D. T. Suzuki then put forward his definition of Buddhism which, he argued, must be that of the life-force which carries forward a spiritual movement called Buddhism.(10b) Suzuki 's definition of Buddhism means that from the Buddhist point of view religion can never be discussed without any refenence to the spiritual realm and / or the inner experience of the individual involved. It should be made clear that here, according to Buddhism, returning to the primordial essence of man or the true nature does not mean an advocacy of egocentrism. On the contrary, it means, in order to take the first step to return to the primordial essence of man, first and foremost, man must completely cast off all the attributes of his ego, namely his infatuated feelings, solid attachment, sensuous desire, mental formations such as "I", "mine" and "myself". Neither does the return to the inner spiritual experience means non-egocentrism. According to Buddhism, precisely at the moment that one get in touch with his devine nature, he establishes in himself an ultimate reality which by nature is essential, original, and eternal - This is called Tathata (Suchness) or Buddha nature which is an everlasting, living stream of present consciousness.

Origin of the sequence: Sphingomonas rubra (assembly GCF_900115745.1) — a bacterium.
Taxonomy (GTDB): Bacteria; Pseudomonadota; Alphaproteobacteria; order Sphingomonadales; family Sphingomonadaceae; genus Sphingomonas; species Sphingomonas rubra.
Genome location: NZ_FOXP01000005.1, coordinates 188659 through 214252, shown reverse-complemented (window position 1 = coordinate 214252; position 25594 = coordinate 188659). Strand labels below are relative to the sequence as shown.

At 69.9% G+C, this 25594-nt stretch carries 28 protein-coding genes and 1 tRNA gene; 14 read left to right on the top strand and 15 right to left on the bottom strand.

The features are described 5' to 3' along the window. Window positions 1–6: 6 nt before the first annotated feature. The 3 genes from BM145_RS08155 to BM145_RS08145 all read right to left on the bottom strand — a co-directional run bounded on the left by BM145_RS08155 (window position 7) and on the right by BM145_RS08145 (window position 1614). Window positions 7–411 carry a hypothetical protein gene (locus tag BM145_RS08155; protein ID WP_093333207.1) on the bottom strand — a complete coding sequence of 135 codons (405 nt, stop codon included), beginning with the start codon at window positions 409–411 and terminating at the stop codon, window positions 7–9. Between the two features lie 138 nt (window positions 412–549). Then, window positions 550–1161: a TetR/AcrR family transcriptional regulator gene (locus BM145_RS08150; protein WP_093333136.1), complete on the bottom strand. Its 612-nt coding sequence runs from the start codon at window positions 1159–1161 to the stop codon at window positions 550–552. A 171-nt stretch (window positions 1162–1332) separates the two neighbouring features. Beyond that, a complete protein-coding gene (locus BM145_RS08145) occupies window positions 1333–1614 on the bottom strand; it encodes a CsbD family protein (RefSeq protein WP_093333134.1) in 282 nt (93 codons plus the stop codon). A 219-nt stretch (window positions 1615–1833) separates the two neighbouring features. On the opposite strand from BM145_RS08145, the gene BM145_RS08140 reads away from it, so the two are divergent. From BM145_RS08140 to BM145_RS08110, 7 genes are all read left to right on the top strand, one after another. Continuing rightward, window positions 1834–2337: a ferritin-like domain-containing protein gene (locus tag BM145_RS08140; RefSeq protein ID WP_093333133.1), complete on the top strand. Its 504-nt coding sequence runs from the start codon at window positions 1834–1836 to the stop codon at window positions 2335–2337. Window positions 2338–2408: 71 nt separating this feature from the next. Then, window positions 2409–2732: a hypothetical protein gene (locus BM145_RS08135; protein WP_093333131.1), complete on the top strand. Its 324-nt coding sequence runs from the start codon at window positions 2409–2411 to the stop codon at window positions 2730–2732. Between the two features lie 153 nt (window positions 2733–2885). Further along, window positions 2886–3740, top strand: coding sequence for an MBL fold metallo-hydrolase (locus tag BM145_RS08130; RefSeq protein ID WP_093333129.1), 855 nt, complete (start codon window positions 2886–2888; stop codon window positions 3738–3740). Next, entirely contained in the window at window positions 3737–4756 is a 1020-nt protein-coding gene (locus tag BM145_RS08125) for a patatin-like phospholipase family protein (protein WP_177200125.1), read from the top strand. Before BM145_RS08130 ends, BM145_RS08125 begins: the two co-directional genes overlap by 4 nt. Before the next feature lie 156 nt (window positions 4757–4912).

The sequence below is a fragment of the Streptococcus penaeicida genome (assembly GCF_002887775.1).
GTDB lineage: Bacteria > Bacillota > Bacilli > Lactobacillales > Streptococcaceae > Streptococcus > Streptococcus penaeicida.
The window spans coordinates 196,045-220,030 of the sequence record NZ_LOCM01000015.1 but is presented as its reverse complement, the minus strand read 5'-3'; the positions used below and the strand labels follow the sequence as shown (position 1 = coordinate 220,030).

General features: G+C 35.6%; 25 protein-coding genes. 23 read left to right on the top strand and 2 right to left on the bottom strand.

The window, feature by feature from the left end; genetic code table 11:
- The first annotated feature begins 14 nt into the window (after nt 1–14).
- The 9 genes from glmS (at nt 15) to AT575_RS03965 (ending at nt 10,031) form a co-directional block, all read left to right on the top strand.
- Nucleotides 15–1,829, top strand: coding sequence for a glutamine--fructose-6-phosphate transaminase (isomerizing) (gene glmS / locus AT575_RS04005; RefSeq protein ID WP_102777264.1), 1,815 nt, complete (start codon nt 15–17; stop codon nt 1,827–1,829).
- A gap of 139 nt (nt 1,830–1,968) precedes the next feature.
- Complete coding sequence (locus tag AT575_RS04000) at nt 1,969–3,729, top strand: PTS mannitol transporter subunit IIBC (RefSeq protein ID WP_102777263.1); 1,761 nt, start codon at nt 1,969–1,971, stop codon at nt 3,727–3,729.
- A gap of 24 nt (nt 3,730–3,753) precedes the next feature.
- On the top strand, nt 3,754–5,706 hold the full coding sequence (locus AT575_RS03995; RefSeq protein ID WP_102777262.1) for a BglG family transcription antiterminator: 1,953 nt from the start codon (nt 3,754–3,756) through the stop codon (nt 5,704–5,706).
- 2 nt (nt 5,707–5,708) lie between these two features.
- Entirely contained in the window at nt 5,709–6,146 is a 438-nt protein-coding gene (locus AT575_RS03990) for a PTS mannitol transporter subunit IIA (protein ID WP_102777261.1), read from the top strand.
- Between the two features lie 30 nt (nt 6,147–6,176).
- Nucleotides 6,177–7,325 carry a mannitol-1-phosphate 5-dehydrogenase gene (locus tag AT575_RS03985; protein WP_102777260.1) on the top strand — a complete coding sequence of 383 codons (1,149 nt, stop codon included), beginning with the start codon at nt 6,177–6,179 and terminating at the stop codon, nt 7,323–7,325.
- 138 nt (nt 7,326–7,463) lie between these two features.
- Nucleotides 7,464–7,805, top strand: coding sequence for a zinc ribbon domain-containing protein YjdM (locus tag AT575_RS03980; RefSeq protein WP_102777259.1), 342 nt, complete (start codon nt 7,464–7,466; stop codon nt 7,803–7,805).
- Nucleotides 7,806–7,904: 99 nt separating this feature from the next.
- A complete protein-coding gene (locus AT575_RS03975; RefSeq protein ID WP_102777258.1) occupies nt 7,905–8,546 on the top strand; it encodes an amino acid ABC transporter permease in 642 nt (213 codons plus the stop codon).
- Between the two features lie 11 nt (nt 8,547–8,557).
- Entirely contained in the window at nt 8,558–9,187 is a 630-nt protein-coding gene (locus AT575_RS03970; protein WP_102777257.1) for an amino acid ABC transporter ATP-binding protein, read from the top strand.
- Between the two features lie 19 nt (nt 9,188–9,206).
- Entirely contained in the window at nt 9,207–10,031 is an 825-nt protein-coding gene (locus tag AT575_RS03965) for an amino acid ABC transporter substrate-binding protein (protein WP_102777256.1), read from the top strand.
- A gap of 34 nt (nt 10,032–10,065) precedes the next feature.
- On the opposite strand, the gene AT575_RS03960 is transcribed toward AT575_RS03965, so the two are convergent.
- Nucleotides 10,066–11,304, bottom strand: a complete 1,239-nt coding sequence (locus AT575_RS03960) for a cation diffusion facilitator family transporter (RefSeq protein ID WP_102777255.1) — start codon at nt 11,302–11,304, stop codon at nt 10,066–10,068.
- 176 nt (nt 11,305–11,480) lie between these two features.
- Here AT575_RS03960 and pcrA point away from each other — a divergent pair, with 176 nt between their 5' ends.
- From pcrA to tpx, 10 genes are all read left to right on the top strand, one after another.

As a consequence, Buddhism is not the faith that one has to accept blindly. Neither is it a series of sacred principles that are created, transmitted to man's soul and guided by some mysterious power from outside. It is the teachings that show us the path to reach enlightenment through our inner individual experience. In Dhammapada, Lord Buddha said : "Like earth, a balanced and well disciplined person results not. He is comparable to an Indakhila. Like a pool unsullied by mud, is he, to such a balanced one life's wandering do not arise". (11)
II- BUDDHISM - ONE OF THE MOST POPULAR RELIGIONS OF THE MODERN WORLD
Albert Einstein, the famous German physicist, in his Testament wrote that : "The religion of the future will be a cosmic religion. It should transcend a person God and avoid dogmas and theology. Covering both the natural and spiritual, it should be based on a religious sense, arising from the experience of all things, natural and spiritual, as a meaningful unity. Buddhism answers this description". (12) How will Buddhism be understood through this inclusive and thoughtful statement of one of the greatest scientists of the 20th century ?
A. Buddhism - The Religion Which Transcends A Person God, Dogmas, and Theology and The Doctrine of Dependent Origination and The Doctrine of Cause and Effects.